Roger Goldammer Wins Las Vegas Artistry In Iron Competition.

It happened during Las Vegas Bikefest October 2-5, 2008. Artistry in Iron, the peer-judged, invitation-only custom bike building competition, featured some of the most innovative custom bike building BikeFest has seen yet. With 20 builders gathering from all corners of the U.S. and Canada, the competition was steeper than it has ever been. As expected, the bike builders rose to the challenge, creating some of the most unique and creative bikes seen yet. Roger Goldammer of Goldammer Cycle Works Ltd. in British Columbia took home the top prize with the “Goldmember” bike.  Along with winning $20,000, Goldammer took home the respect of his peers who voted his bike into the winners circle, beating out 19 hand-picked bike builders, including Kris Krome, Kirk Taylor, Jim Nasi and Satya Kraus, among others. Las Vegas Bikefest.

22 Responses to “Roger Goldammer Wins Las Vegas Artistry In Iron Competition.”

  1. 1 Joseph Mielke Nov 14th, 2008 at 10:15 am

    Nobody can deny the craftsmanship this motorcycle holds. And the cool factor is off the charts.

    It is great to have builders like Roger forcing the rest of us to push our own limits. God knows I love Gofast Performance Customs!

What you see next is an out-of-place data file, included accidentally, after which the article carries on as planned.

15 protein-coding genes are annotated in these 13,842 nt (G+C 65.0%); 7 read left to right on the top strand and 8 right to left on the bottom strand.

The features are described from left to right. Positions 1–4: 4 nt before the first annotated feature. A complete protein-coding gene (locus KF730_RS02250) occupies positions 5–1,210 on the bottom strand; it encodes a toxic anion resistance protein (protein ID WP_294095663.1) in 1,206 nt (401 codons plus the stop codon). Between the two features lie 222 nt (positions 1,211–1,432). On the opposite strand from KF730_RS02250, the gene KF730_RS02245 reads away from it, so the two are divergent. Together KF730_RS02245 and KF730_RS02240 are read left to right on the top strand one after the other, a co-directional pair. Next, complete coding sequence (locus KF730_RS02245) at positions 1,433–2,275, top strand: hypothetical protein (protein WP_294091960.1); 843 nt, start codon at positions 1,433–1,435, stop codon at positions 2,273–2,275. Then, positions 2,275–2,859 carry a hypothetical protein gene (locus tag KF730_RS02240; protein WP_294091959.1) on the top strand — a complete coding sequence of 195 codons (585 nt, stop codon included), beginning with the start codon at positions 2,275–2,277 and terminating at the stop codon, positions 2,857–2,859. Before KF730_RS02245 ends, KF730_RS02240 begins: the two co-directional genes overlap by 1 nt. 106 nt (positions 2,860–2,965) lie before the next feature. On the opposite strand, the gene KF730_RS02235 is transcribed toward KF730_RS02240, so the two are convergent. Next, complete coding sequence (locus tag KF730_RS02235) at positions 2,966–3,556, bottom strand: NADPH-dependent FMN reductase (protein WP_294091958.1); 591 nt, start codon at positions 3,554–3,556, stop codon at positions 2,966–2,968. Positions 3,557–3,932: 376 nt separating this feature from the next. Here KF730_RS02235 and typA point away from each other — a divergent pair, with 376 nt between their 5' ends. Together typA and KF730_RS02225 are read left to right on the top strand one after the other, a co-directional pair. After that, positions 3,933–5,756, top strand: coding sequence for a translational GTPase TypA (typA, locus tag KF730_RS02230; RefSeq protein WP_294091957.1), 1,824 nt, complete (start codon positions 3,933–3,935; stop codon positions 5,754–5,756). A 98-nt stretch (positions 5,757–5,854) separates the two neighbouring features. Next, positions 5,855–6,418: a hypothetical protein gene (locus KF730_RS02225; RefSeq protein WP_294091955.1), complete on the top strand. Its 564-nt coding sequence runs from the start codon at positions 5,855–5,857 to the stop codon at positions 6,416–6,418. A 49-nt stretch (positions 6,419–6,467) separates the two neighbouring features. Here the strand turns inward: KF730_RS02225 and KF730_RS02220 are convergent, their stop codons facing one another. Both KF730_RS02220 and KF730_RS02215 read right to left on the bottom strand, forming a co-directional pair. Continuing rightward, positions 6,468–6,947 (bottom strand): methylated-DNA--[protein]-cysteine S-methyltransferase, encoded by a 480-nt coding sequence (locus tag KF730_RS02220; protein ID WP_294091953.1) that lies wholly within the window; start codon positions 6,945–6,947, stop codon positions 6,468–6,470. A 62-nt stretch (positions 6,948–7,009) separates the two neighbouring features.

Great work and congrats!


  2. 2 John K. Endrizzi Nov 14th, 2008 at 10:49 am

    The best part for me is that the bike is no trailer queen ! It flat hauls ass. Roger set an AMA Land Speed Record in the 1000 APS PBF class with a speed of 150.732 mph not bad for a little single cylinder Baby Buell.

  3. 3 raycwheeler Nov 14th, 2008 at 12:24 pm

    Roger ,

    Great job .

    See you in Cincy and the Salt Flats next year .


  4. 4 Nicker Nov 14th, 2008 at 2:10 pm

    Not the standard formula.
    Chain Drive, Spoke wheels……… YES!
    A Real motorcycle, with a real purpose……. 🙂


  5. 5 Mike Tomas, Kiwi Indian MotorCycle Co Nov 15th, 2008 at 1:46 pm

    A custom bike that runs, rides and races. What a concept, congrats Roger!

  6. 6 Doc Robinson Nov 15th, 2008 at 3:56 pm

    It’s one thing to take a cylinder off a v-twin motorcycle engine and mount a supercharger in its place to make a working engine in order to satisfy show judges that the bike does in fact run. It is quite another to make these mods work to the point that the bike can set a land speed record. But to do the complex engineering required and then showcase it in a beautiful setting like the rest of this bike, is yet taking it to another level. Roger, your win at the AMD World Championship of Custom Bike Building was well deserved, as is winning the Artistry In Iron event. Congratulations.

  7. 7 Jack McIntyre Nov 16th, 2008 at 5:43 am

    Roger’s bike was truly amazing to see in person. I was the photographer for the Vegas Bikefest again this year and I not only have shots of this bike on my site (and last years winner as well), but we did a great HD VIDEO interview with Roger about this bike.